Nick Pyle’s Fend is an appealing addition to the sci-fi western stable, variously evoking Leone-style standoffs and Dragon Ball Z. Readers follow Arkin, a blank-eyed mystical maybe-android dressed like a western dandy, and Tober Helm, an armored heavy with a Santa beard and high-tech visor, as they travel through a mountain-fringed desert and a crystalline cavern to confront a bloodied, humanoid mess of wires. The comic features no dialogue, but when Arkin and Helm find the wire being, Sick Man, he blows the doors off a wall, a moment that implies the duo can’t allow him to go further. The ensuing fight includes a mix of identifiable weapons (Sick Man’s firearms) and more fantastical ones (a beam Helm directs through the crystal atop his cane). Sick Man’s efforts to resist Arkin and Helm drive a narrative of escalation, with Sick Man shifting form to form with intensifying ferocity. Throughout, everything appears to sparkle; Pyle grants a jeweled quality even to Sick Man’s techno-viscera.
Fend is the first book to feature these characters, although Pyle has shared scenes and designs from the same fictional realm on social media. In its format, Fend most resembles the European album, running 60 pages (40 pages of story, 20 more of supplementary materials) at generous 9.5" x 12" dimensions. Other reference points might include the shorter pieces in Heavy Metal magazine or a fight comics co-op like Cry Punch. It’s longer than your average anthology entry, but similar in its context-light, vibe-heavy motions. In other words, Pyle’s book is not a totally alien release. But nor is it exactly of a piece with these other comics. The book’s combination of story choices and production choices means the work inhabits its own space.
One effect of this combo is the potential activation of certain prejudices in a reader. Pyle’s sequential output is so limited, and—in Fend’s depth of characterization or complexity of story—this narrative so slight, that the book might register like a person taking a victory lap the first time he sets foot on the track. You can imagine a comic shop debate about what makes a work deserve a deluxe treatment, even if the only reasonable answer is that the relevant measuring stick doesn’t exist. And so it’s perhaps best to appreciate Fend as a dispatch from a more benevolent universe, one in which every genre riff arrives in a big-and-tall hardcover, a treatment to match a cartoonist’s aspirations or affection for their characters.
Throughout Fend, Pyle has a take-my-word-for-it approach to world-building, with explanations at a minimum. Information only arrives visually, suggested by details like Helm’s and Arkin’s tech-sorcerer combat tactics and the implied anguish of Sick Man. But the story’s environment still feels legible, and not just because of its western motifs. In drawing Fend, Pyle utilized only pen, marker and paint pen, and the result is wonderfully counter-intuitive. The materiality of Pyle’s drawings as drawings is often evident; for example, a reader can spot the visual texture that results from one marker stroke atop another. But these materials make the story’s setting seem more expansive at the same time, especially in tandem with Pyle’s frequent use of negative space. He pulls off a simple but effective feat of cartooning trickery: somewhere in noting the paper behind the drawing, a reader’s brain gets confused, and it begins to feel instead like a scene’s landscapes could go on forever.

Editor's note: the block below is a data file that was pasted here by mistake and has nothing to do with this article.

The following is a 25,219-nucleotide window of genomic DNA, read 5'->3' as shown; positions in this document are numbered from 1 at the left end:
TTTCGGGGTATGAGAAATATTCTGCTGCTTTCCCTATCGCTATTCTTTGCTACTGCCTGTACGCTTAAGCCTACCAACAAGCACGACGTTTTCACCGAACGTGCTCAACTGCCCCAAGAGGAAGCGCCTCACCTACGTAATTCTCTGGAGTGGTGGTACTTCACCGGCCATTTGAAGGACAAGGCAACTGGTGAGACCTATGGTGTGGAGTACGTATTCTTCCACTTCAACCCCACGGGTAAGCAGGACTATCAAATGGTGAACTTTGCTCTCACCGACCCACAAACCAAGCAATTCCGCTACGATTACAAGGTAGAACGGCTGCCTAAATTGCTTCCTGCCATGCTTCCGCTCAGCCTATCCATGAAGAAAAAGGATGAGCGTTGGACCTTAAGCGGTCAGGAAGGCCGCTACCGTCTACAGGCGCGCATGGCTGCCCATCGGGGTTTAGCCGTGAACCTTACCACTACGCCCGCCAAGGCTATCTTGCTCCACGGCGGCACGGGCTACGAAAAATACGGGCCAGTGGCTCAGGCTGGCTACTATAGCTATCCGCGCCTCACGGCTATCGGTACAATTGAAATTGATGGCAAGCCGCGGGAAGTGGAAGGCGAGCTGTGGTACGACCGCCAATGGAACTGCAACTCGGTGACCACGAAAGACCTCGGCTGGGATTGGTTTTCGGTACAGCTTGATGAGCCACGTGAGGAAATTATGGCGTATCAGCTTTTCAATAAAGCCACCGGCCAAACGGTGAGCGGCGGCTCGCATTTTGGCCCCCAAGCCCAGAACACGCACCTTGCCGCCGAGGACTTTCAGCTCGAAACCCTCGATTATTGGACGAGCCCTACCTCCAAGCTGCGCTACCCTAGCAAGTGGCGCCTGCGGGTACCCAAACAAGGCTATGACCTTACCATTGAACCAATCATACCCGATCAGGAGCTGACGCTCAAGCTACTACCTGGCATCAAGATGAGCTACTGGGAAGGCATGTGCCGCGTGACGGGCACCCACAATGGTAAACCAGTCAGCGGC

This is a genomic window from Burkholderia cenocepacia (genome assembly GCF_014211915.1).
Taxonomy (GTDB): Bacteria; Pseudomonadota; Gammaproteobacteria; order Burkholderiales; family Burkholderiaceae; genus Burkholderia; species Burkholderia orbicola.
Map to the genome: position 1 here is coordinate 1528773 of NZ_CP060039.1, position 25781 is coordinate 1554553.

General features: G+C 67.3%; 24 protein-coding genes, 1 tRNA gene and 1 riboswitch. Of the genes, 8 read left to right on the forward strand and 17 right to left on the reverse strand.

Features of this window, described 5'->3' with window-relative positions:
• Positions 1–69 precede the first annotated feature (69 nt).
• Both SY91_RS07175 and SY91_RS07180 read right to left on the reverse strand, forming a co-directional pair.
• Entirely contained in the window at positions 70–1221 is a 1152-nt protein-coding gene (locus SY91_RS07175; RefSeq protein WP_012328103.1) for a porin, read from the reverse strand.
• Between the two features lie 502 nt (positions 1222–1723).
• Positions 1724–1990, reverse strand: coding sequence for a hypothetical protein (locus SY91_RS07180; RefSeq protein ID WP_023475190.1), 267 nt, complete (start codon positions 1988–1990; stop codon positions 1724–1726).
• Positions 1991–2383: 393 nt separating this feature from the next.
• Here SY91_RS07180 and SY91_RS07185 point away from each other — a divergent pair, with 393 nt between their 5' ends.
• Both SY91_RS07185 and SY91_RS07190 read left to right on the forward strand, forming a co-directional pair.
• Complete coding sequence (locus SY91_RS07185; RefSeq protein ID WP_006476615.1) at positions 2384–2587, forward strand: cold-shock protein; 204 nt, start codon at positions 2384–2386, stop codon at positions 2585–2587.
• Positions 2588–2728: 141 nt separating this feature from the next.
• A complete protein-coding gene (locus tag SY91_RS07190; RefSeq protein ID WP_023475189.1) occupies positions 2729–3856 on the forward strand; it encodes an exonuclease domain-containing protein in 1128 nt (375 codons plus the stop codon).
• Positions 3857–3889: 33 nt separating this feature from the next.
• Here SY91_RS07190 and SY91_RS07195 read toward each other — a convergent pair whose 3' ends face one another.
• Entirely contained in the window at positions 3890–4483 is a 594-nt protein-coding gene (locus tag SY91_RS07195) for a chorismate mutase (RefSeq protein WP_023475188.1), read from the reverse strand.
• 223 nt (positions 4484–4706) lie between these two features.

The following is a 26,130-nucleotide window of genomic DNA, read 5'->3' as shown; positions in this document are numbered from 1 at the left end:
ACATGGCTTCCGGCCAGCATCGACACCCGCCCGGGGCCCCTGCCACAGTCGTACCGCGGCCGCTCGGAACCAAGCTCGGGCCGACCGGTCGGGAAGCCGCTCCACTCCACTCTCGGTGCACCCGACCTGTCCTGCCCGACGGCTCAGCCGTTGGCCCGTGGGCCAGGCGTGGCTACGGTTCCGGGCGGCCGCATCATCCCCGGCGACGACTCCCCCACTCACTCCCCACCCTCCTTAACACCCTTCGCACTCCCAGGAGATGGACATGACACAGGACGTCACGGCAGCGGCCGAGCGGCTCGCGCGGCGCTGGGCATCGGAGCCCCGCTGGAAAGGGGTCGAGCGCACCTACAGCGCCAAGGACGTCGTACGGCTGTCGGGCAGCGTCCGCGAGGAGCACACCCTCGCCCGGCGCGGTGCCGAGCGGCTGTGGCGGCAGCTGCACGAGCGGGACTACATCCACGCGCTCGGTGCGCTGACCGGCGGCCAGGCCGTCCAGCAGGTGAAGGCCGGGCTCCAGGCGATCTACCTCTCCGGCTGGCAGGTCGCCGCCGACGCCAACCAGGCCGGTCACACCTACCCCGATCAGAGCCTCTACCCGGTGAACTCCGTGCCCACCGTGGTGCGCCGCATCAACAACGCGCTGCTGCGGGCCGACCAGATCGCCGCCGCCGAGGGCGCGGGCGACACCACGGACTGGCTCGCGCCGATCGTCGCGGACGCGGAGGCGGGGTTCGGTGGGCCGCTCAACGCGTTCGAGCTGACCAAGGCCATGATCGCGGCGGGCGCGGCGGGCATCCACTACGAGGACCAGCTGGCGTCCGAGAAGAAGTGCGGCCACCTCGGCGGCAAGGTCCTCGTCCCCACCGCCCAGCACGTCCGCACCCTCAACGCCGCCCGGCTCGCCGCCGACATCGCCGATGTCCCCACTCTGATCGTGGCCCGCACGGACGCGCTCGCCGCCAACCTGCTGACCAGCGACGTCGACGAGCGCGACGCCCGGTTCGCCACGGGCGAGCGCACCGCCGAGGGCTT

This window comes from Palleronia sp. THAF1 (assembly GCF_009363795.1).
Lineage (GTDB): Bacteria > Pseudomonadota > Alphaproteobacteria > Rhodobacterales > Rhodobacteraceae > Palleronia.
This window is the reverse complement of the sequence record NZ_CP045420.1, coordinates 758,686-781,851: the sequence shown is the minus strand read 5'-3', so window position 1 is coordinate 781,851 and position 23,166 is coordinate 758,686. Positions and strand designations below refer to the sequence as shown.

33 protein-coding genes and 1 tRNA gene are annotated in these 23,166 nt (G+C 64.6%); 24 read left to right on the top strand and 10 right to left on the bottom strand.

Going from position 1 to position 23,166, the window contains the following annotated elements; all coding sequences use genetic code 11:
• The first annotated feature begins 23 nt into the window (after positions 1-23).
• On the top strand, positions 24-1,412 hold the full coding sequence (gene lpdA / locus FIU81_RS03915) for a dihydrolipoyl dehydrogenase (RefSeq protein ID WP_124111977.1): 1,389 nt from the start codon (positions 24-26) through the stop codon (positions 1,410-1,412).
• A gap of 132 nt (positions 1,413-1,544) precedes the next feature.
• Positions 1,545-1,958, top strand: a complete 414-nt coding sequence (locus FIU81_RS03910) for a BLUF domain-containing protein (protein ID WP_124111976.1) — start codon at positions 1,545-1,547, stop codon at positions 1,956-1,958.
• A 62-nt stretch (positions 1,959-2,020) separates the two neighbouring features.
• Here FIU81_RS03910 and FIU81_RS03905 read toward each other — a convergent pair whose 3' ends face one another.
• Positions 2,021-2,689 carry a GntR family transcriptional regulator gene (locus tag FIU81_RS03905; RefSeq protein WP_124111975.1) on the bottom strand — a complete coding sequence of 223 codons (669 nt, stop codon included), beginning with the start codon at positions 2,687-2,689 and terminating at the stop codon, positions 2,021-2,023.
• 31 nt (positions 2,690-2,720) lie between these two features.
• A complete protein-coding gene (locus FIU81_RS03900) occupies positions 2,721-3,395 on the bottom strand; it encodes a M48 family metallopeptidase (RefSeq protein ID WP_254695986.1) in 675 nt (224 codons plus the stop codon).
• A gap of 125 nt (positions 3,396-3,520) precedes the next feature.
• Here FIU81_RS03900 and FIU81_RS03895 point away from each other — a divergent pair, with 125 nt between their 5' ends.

Less effective is Pyle’s approach to depicting sound. More often than not, he includes labels that identify the cause of a sound, as opposed to traditional sound effects. (On one page, “Echoing footsteps”/ “Rocks clacking”/ “Footsteps”/ “Footsteps”; on another, “Kshunk”/ “Gunshot”/ “Kshunk” / “Gunshot” / “Kshunk” / “Gunshot/breaking metal.”) Pyle’s biggest swings—“Single guitar note,” “Mournful song”—are especially distracting, disrupting a reader’s immersion to no meaningful end. These labels are rarely more effective than onomatopoeia would have been.
Still, if this approach to sound is a bust, it’s also a minor dimension of the book. As a piece of action cartooning, Fend works. Pyle’s layouts, figure drawing, coloring and more all contribute to lively scenes. “Single guitar note[s]” notwithstanding, the comic has all the qualities of a committed and not-cutesy piece. One spread has Arkin—his massive hat spanning most of a page’s widescreen panel—surrounded by streaks of white light, perhaps white magic, before hurling this cultivated energy at Sick Man in the manner of an MLB pitcher. Pyle reverses our perspective to the face of Sick Man, already lit by his opponent’s attack - curiously sympathetic, given its mix of simple shapes and dangling wires. As in most good fight comics, the scene is a kinetic but considered composition, satisfying at each unit of storytelling.
As a total package, Fend is, hopefully, sustainable. Although the book quickly sold out its 500-copy print run, you can imagine some folks thinking twice about ordering a second volume after realizing they dropped $25 on a prologue. For more charitable readers, the excess will remain part of the appeal. These are 40 pages of story that go as big as they can.